Summary: Christmas is also about the gifts we are to offer in return, not to earn God's favor, but like the magi it is worth a life’s journey to follow whatever destinations may be given us to worship and to give our treasures to our Savior and our King.

Matthew 2:1-12 The Magi’s Sign

12/8/02 D. Marion Clark


“Twinkle, twinkle, little star, how I wonder what you are.” At least that is everyone’s concern about the star of Bethlehem. Of all the elements of the Christmas story, the visit of the magi who followed a star is the most controversial. The theories about what the star actually was seem to be as numerous as the stars in the sky! Some to believe the story clearly to be fiction because of the common practice in the ancient world of attributing celestial signs to momentous events, such as the birth of kings.

Devout Christians have their own set of issues. Many still cannot accept that the visit took place maybe up to two years after Jesus’ birth, and surely it says three kings somewhere in the text. Are we really to dispute what our hymns say? Have you ever seen a nativity with four kings? Are they ever kneeling before a toddler?

We will consider these matters, but most of our time we will explore what Matthew wants us to learn from his story. Remember this principle. To get the most out of what Scripture records, we’ve got to understand why the author wrote what he did. See if you can figure it out before I get to the “what we learn from this text” portion of my sermon.


Now after Jesus was born in Bethlehem of Judea in the days of Herod the king, behold, wise men from the east came to Jerusalem, 2 saying, “Where is he who has been born king of the Jews? For we saw his star when it rose and have come to worship him.”

Who are these wise men? We don’t the number. Three is as good a guess as any, but we really don’t know. We also don’t know any names. Some good stories have been told about them, but they are fictional names and stories. Where they came from we also don’t know. It seems reasonable to depict them as coming from Persia, the land of Babylon. We can get a general impression, however, of their profession.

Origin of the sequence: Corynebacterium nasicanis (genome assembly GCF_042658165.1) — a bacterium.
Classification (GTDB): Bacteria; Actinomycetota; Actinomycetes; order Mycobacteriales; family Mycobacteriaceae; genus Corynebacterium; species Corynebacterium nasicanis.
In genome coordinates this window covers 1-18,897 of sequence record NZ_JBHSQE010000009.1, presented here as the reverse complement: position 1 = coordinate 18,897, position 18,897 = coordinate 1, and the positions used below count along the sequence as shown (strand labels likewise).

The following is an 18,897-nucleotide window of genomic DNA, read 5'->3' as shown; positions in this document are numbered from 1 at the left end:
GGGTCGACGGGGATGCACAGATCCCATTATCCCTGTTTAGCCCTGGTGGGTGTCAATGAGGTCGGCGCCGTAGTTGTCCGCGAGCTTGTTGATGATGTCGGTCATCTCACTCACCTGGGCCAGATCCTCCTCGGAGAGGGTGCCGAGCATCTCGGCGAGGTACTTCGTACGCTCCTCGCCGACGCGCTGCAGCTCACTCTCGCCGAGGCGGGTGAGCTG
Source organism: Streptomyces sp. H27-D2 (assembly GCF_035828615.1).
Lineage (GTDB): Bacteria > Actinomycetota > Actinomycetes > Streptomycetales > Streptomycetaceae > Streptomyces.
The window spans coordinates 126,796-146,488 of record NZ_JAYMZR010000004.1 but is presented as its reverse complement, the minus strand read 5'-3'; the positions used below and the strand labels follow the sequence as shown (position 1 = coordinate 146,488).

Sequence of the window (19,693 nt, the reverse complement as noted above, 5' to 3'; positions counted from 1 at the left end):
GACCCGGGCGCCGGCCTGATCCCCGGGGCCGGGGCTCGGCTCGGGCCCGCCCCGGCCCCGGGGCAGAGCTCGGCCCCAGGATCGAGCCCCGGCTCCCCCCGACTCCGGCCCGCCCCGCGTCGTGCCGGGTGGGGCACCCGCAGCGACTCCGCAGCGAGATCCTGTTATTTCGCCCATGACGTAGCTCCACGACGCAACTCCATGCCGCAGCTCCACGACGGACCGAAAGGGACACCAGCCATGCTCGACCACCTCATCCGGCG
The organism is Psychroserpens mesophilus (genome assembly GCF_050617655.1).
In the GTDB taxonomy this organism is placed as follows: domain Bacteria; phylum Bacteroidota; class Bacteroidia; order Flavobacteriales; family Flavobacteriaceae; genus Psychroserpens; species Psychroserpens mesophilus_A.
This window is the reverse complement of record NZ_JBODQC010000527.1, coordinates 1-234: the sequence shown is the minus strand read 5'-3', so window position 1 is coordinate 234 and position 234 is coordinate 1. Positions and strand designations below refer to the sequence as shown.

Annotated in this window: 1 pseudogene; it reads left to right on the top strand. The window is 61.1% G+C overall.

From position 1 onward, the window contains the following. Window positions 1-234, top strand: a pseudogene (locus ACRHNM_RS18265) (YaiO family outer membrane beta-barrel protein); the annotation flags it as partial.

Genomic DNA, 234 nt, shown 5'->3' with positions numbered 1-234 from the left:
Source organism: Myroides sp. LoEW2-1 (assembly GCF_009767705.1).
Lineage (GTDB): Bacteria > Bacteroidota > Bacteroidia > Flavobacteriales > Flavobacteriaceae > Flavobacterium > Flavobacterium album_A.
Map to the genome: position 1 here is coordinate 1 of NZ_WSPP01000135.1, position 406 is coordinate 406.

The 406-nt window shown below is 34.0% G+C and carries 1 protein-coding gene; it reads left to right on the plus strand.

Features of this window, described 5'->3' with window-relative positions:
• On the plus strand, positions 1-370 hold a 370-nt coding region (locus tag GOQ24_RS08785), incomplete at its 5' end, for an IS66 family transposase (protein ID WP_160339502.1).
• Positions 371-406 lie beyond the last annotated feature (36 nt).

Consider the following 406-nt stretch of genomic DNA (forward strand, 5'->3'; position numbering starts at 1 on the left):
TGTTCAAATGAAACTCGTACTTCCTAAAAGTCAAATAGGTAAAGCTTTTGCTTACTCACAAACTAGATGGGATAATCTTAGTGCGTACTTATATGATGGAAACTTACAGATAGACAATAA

The Greek term for them is “magi.” In the Greek and Persian societies, magi were persons endowed with special knowledge. Many specialized in astrology, which was the astronomy of their day. Some were known for their ability to interpret dreams and signs. Some practiced magic. Rulers consulted with them for counsel and to predict the success of ventures they were about to take. If we still practiced the same beliefs, our president would consult with them about going to war. They might examine the liver of a sacrificed animal or observe signs in the sky.

These magi speak of a star. The translation, by the way, could be “star in the east” or “rising star.” Some phenomenon in the night sky has moved them to travel to a foreign land in search of a king. What did they see and how did they know what king? That they identified him as “king of the Jews” is further evidence they came from Persia. Do you know who else lived in the old land of Babylon? Jews, a sizable community. That is where they lived in exile when Babylon conquered them. One of the greatest magi in Babylon had been a Jew – Daniel. The great interpreter of dreams surely left his mark and would have been known even centuries later. It is quite likely that these magi knew of him and were well acquainted with the Jewish community of their day. Perhaps they were even like the Roman centurion and the Ethiopian eunuch who were attracted to the Jewish religion. Even so, the Jews anticipated the coming of the Messiah just as we today anticipate his return. Anyone familiar with the Jews would not of their expectations of the Messiah’s appearance.

Did they see a star, a planet, a supernova, a special alignment of planets, a comet? Or was it a supernatural phenomenon like the cloud of pillar that led the Israelites through the wilderness? You, unfortunately, have a pastor, whose eyes glaze over as he listens to astronomical explanations and thus cannot give an intelligent opinion. The one thing I would note is that we do not have to develop a theory of a moving star. They do not follow a star to Jerusalem. It is not until they have left Jerusalem and head to Bethlehem. Even then, it is unclear when they see the star again, which may have been when they were in sight of the house itself. Is it a star on the low horizon that gives the appearance of hanging right over the house? Is there a special glow? We don’t know, but a number of explanations could fit the scene described.

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